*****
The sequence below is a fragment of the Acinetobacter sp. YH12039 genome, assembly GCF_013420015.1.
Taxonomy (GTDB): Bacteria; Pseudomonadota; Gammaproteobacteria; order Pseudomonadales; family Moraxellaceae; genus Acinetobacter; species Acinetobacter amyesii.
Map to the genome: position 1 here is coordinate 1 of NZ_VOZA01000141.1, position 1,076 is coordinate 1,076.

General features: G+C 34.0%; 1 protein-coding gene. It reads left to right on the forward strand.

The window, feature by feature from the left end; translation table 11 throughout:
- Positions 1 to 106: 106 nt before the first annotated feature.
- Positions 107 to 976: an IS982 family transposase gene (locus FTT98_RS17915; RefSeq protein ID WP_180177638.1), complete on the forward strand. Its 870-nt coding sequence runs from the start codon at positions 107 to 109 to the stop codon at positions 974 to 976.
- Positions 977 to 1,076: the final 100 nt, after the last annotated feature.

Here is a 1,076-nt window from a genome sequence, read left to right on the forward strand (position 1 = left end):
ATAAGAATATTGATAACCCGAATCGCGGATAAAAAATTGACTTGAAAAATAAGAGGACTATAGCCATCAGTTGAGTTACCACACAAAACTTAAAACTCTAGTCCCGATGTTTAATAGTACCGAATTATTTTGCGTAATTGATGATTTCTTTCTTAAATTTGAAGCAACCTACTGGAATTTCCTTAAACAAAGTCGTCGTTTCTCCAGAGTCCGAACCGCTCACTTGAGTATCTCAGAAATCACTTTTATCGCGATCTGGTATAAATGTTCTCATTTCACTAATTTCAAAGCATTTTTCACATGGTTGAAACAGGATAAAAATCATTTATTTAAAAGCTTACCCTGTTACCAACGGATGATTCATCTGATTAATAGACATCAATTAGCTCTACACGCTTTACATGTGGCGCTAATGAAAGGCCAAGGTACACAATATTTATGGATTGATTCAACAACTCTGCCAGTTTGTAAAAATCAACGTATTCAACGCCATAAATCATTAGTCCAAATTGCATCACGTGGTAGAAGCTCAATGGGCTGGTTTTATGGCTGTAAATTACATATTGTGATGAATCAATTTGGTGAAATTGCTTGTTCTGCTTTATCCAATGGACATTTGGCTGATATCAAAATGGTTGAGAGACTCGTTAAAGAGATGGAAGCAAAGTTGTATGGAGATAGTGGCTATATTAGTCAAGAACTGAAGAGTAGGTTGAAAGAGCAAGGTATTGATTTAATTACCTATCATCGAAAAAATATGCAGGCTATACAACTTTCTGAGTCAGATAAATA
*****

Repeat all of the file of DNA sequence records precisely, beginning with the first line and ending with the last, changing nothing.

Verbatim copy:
The sequence below is a fragment of the Acinetobacter sp. YH12039 genome, assembly GCF_013420015.1.
Taxonomy (GTDB): Bacteria; Pseudomonadota; Gammaproteobacteria; order Pseudomonadales; family Moraxellaceae; genus Acinetobacter; species Acinetobacter amyesii.
Map to the genome: position 1 here is coordinate 1 of NZ_VOZA01000141.1, position 1,076 is coordinate 1,076.

General features: G+C 34.0%; 1 protein-coding gene. It reads left to right on the forward strand.

The window, feature by feature from the left end; translation table 11 throughout:
- Positions 1 to 106: 106 nt before the first annotated feature.
- Positions 107 to 976: an IS982 family transposase gene (locus FTT98_RS17915; RefSeq protein ID WP_180177638.1), complete on the forward strand. Its 870-nt coding sequence runs from the start codon at positions 107 to 109 to the stop codon at positions 974 to 976.
- Positions 977 to 1,076: the final 100 nt, after the last annotated feature.

Here is a 1,076-nt window from a genome sequence, read left to right on the forward strand (position 1 = left end):
ATAAGAATATTGATAACCCGAATCGCGGATAAAAAATTGACTTGAAAAATAAGAGGACTATAGCCATCAGTTGAGTTACCACACAAAACTTAAAACTCTAGTCCCGATGTTTAATAGTACCGAATTATTTTGCGTAATTGATGATTTCTTTCTTAAATTTGAAGCAACCTACTGGAATTTCCTTAAACAAAGTCGTCGTTTCTCCAGAGTCCGAACCGCTCACTTGAGTATCTCAGAAATCACTTTTATCGCGATCTGGTATAAATGTTCTCATTTCACTAATTTCAAAGCATTTTTCACATGGTTGAAACAGGATAAAAATCATTTATTTAAAAGCTTACCCTGTTACCAACGGATGATTCATCTGATTAATAGACATCAATTAGCTCTACACGCTTTACATGTGGCGCTAATGAAAGGCCAAGGTACACAATATTTATGGATTGATTCAACAACTCTGCCAGTTTGTAAAAATCAACGTATTCAACGCCATAAATCATTAGTCCAAATTGCATCACGTGGTAGAAGCTCAATGGGCTGGTTTTATGGCTGTAAATTACATATTGTGATGAATCAATTTGGTGAAATTGCTTGTTCTGCTTTATCCAATGGACATTTGGCTGATATCAAAATGGTTGAGAGACTCGTTAAAGAGATGGAAGCAAAGTTGTATGGAGATAGTGGCTATATTAGTCAAGAACTGAAGAGTAGGTTGAAAGAGCAAGGTATTGATTTAATTACCTATCATCGAAAAAATATGCAGGCTATACAACTTTCTGAGTCAGATAAATA